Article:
Monday: Genesis 23
Tuesday: Matthew 23
Wednesday: Nehemiah 13
Thursday: Acts 23
Friday: Genesis 23, Matthew 23, Nehemiah 13, Acts 23
Monday, Genesis 23:
Abraham calls himself a foreigner and a sojourner. Even after many years of living in Canaan, it isn’t fully “home.”
Abraham knows a greater truth, that he “looks forward to the city with foundations, a city whose designer and builder is God” (Hebrews 11:9-10). And even as Abraham looks forward to his secure eternity, he lives in such a way that the people around him clearly see and know that he has a special relationship with God, that He has been set apart by Him.
We, too, are foreigners in this land. We will never be fully at home on this earth, and we shouldn’t be. We were designed for that same city as Abraham, the one where we get to behold the face of God forever. Does this change the way we live? I sure hope so. I pray that like Abraham, all those around us, whether they know our God or not, know that we love Him by the way that we live.
Is your focus today on your earthly home or your eternal one?
How does shifting your gaze to Heaven, our forever home, impact the way you live today?
Tuesday, Matthew 23:
There is firm instruction here from Jesus that cannot be ignored. I am convicted that so often I seek my own recognition, my own respect, my own honor, rather than His. I am humbled today by this call to exalt our Lord and our neighbor above ourselves. And, I am in awe of His mercy! Even in the midst of a strong warning, He longs to gather His people – us! – to Himself! He longs for us much like a mother hen desires to gather her chicks to herself and protect them underneath the safety of her wings.
His love for us, even while we were still sinners, is far beyond our comprehension.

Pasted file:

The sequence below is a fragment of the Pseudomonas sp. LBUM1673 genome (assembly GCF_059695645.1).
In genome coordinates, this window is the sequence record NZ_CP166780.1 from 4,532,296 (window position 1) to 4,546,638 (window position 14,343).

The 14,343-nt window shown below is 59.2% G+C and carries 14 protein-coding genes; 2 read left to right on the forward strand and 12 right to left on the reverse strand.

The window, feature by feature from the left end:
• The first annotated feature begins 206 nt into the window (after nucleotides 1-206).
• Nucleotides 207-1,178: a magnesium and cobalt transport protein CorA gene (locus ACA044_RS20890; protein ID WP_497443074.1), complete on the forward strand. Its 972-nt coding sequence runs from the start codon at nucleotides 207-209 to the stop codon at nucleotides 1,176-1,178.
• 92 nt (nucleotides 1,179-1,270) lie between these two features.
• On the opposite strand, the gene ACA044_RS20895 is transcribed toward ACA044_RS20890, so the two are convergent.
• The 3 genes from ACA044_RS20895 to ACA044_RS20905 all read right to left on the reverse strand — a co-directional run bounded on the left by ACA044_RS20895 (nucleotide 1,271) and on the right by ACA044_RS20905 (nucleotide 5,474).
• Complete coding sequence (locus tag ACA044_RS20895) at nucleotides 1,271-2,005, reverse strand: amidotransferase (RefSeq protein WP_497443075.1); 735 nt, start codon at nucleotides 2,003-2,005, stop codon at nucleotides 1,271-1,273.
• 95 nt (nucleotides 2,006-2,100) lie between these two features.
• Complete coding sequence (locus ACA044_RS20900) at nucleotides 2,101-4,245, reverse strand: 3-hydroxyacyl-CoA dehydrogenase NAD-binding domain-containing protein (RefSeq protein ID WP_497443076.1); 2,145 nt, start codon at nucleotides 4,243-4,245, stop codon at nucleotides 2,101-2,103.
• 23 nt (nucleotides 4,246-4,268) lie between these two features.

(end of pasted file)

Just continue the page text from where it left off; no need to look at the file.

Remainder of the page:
Are there areas in your own life where you are seeking your own recognition, glory, or respect?
How can you make a conscious decision to value others above yourself?
How can you elevate the importance of God and promote His glory and respect?
Wednesday, Nehemiah 13:
Again and again we watch Israel fall back to her old patterns of sin. I wish I couldn’t relate. Does Nehemiah feel guilty as he catches his people in sin? Does he feel responsible? His plea is that God would remember him and show mercy as he reinstates the rules and repents on behalf of his community. But just as in yesterday’s text, there is God’s mercy, even amidst the direst of situations.
In verse 2, in parenthesis and easy to miss, it says this: “Our God, however, turned the curse into a blessing.” This is who He always is. This is what He always does. We will see Him save Israel time and time again though she continues to sin. And it is true for us, too, though we mess up and turn away and do the unspeakable, God in His mercy reaches for us, blesses us, gathers us to Himself. He really does make beauty from ashes. He does not forsake His people, nor will He ever.